My baby boy was born last Sunday at 10:30 a.m. It would be difficult to describe the events of this past week even if I were allowed to write a book, so a three-paragraph blog entry will hardly suffice. Please accept a few snapshots from the past week:
1. Just days before my baby was born, I received an intriguing proposal from a friend. “Hey man, do you want to know if your baby is ugly? Parents just don’t know, and I’ll be honest with you about it, if you want.” My wife has prevented me from accepting his offer, but I remain intrigued. Ugliness Awareness is important. It is important to know whether my baby is hideous, in case I want to bring him out when people are eating or using heavy machinery.
2. During labor, I sat next to my wife as she writhed in pain. She was so impressive. I have passed several kidney stones, and once got a tattoo on my ribs, but I have never been half as tough as she was that morning. I wanted to do anything to alleviate her pain, and thought humor might work. At one point, she opened her eyes and found me standing up, staring at her. I waved my hands in slow motion, and spoke slowly. “This is all a dreeeeeam. You are not in paaaaaain. You are having fuuuuuuuuuun.” She was not amused. I sat back down and continued to hold her hand.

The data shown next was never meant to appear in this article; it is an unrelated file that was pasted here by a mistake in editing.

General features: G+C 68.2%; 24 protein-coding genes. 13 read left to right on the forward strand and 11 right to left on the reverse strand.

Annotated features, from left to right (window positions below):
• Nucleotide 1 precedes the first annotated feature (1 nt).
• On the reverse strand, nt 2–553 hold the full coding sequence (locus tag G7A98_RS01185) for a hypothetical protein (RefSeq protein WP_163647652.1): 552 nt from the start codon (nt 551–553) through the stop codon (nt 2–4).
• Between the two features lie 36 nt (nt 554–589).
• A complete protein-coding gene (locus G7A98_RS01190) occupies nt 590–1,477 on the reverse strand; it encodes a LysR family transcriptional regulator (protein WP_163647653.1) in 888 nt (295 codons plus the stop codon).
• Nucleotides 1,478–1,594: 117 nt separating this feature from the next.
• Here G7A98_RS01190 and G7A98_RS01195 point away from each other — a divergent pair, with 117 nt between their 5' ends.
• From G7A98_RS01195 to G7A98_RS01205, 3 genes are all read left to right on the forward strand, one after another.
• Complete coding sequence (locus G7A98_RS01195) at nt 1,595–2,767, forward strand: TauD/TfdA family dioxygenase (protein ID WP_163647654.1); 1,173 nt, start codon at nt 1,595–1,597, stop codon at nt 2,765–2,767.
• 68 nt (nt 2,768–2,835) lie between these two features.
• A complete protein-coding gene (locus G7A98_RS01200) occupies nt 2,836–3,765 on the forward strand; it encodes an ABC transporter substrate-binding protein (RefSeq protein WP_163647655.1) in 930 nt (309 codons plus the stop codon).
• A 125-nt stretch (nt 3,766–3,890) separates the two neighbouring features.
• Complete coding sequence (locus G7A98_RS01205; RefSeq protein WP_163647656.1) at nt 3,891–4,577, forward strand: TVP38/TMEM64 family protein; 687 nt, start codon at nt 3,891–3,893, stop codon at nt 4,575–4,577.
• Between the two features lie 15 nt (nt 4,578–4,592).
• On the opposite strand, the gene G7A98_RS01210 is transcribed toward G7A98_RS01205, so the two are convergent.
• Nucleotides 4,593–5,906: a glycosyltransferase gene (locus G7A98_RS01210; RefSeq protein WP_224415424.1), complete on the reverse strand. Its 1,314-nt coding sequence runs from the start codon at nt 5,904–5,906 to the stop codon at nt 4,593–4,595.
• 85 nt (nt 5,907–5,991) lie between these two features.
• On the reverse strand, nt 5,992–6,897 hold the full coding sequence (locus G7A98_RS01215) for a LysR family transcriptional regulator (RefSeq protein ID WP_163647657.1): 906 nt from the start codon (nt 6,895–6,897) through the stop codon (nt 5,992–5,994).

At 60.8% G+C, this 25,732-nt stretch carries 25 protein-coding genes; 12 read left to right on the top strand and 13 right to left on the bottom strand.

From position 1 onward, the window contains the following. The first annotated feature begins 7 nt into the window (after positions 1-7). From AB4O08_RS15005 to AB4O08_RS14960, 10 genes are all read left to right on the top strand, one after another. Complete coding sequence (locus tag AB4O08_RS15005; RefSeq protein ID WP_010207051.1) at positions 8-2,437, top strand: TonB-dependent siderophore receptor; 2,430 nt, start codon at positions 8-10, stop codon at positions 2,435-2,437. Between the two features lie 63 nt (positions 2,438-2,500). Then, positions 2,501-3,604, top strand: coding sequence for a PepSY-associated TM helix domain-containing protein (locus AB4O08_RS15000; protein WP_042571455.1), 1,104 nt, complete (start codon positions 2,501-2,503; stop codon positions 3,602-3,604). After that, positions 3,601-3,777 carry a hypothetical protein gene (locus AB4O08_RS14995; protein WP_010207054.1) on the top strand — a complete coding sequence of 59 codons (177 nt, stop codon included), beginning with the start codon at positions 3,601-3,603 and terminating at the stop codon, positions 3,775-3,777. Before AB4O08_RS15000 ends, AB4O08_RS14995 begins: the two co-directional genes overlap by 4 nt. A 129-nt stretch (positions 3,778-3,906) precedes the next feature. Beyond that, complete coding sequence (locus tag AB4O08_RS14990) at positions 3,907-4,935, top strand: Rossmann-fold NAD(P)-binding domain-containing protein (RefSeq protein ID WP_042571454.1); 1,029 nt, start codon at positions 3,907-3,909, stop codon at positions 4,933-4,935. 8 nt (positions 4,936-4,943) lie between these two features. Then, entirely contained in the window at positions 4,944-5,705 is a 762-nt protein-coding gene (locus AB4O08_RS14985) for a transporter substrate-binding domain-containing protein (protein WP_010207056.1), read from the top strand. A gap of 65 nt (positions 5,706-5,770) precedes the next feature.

3. Soon after this, we were told that my wife was fully dilated. The doctor had prepared us to be ready for a C-section, so it was a shock to hear the nurse ask my wife to start pushing. I was tempted to ask “pushing what?” but wisely kept my mouth shut. Baby O arrived shortly thereafter, and I can say with confidence that he is a beautiful baby. I think.
4. Nearly two days after the birth, a nurse came to our room at 5am to draw blood from my wife. We had been up all night with an infant, so we were deep in sleep when she arrived. Because I was so tired, I almost missed that the nurse called my wife “Jennifer” or “Suzie.” I am not married to either of those ladies. My wife never noticed this, and began to roll up her sleeves and offer a limb to the nurse. While still lying face down on the couch like a hung-over frat boy, I threw a hand in the air and asked her to repeat the patient’s name. I yelled the words into a couch cushion. The nurse must have understood me, because she soon discovered that she was about to administer a blood test for the wrong patient. Whoops. I hope this nurse is never asked to bring babies to their respective rooms. They might never get there.
5. Baby O came home on Tuesday. We have had some glorious afternoons, several restless nights, and plenty of support. I now understand why people are unable to know whether their baby is ugly. He could have a neck beard and I would still call him beautiful. Then again, neck beards are underrated, and he can rock a neck beard with class.